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    Community Life: Challenges and Opportunities

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    Charles Phukutaby Jozef Matton, cicm

    Community life is not a fourth vow in religious life. However, when we read an article about religious life, we often see the importance placed on community life. Of course, it is a necessary part of religious life. Indeed, hermits have chosen a life of solitude. However, almost all active religious congregations have chosen a community life. Our Congregation is no exception.

    Our Documents

    Our Constitutions contain articles on community life. For example, article 17 states, “by following Jesus as a community of brothers, we proclaim that God is the ultimate reality of our lives and keep alive among the people hope for the Kingdom and its justice.”

    Article 23 clearly states that the support of a fraternal community enables us to accept in faith the loneliness which is part of all celibate living.

    Article 51 states that as much as the nature of our apostolate permits, we live together in community. By living in community, we strengthen the bonds of unity among us. A common life program increases the witnessing power of our word and work. Our communities are characterized by cordial hospitality.

    The 2011 CICM General Chapter strongly emphasizes the importance of community life:

    This Chapter places a strong emphasis on the understanding of our identity as religious missionaries. As CICM religious missionaries, ‘Our identity and our mission are connected at the community level.’ We live in international and multicultural communities whenever and wherever possible in order to bear witness to God’s Kingdom in a world marked by conflict between different races, cultures, and nations.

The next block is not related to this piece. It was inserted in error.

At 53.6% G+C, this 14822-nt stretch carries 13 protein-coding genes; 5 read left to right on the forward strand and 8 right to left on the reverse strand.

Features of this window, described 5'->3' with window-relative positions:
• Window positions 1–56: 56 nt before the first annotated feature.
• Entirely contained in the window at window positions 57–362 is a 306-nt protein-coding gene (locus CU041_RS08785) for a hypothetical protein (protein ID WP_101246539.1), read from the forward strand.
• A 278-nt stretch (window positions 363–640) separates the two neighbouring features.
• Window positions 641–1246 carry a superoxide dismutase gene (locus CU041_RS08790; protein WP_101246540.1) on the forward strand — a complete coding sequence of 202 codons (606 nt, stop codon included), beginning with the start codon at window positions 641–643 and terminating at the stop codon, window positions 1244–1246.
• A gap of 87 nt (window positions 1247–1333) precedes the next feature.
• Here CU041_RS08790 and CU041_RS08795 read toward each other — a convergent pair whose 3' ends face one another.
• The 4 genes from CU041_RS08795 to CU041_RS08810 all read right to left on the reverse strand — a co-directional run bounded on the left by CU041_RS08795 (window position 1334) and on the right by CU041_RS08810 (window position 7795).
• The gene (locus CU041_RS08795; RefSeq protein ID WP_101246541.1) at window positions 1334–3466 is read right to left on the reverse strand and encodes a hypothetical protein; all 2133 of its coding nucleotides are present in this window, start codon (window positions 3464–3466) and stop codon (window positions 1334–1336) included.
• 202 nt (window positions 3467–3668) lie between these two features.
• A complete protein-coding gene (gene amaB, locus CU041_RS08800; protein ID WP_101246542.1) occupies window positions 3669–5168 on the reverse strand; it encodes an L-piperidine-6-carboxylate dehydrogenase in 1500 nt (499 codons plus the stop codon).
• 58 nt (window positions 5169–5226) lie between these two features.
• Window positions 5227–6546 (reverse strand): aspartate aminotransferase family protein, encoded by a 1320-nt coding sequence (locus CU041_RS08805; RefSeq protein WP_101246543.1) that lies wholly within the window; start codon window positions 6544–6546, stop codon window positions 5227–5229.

Community is not just for mission in CICM; it is mission. This Chapter recognizes that when community life flourishes, religious life is consolidated. We are excited to realize our mission as a corporate commitment when we are clear about our identity and own it (Acts of the 14th CICM General Chapter, p. 10).

    Community is mission: what a task, what a responsibility!

    Several other CICM Documents state that as CICM religious missionaries, we place a high value on community life. This is not an insignificant detail. Although this aspect of community life has been discussed and even questioned several times in the history of our Congregation.

    What I Saw and Heard

    As a CICM, I have heard many comments and statements about community life over the years. Some have amazed and surprised me. For example, a few years ago, I heard a newly ordained priest say, “I would never live in a community!”

    Another confrere expressed his regret that he had never been assigned to a parish alone.

    Yet, these confreres lived in a community throughout their entire Initial Formation: novitiate, philosophy, theology, and parish internship. This community life can sometimes last more than ten years.

    I have also known communities—if they can be called communities—where the confreres lived under the same roof but did not pray, eat, relax, or even talk together during the day. So, living under the same roof is different from living in a community.

    Why this desire to live alone? It is as if living in a community is a threat to one’s privacy.

    In several Provinces, the leaders have made an effort, in accordance with article 51 of our Constitutions, to ensure that confreres do not live alone in a parish. And I am pleased to note that new confreres arriving in a Province are assigned to strengthen or create a life team in a parish rather than to start a new insertion.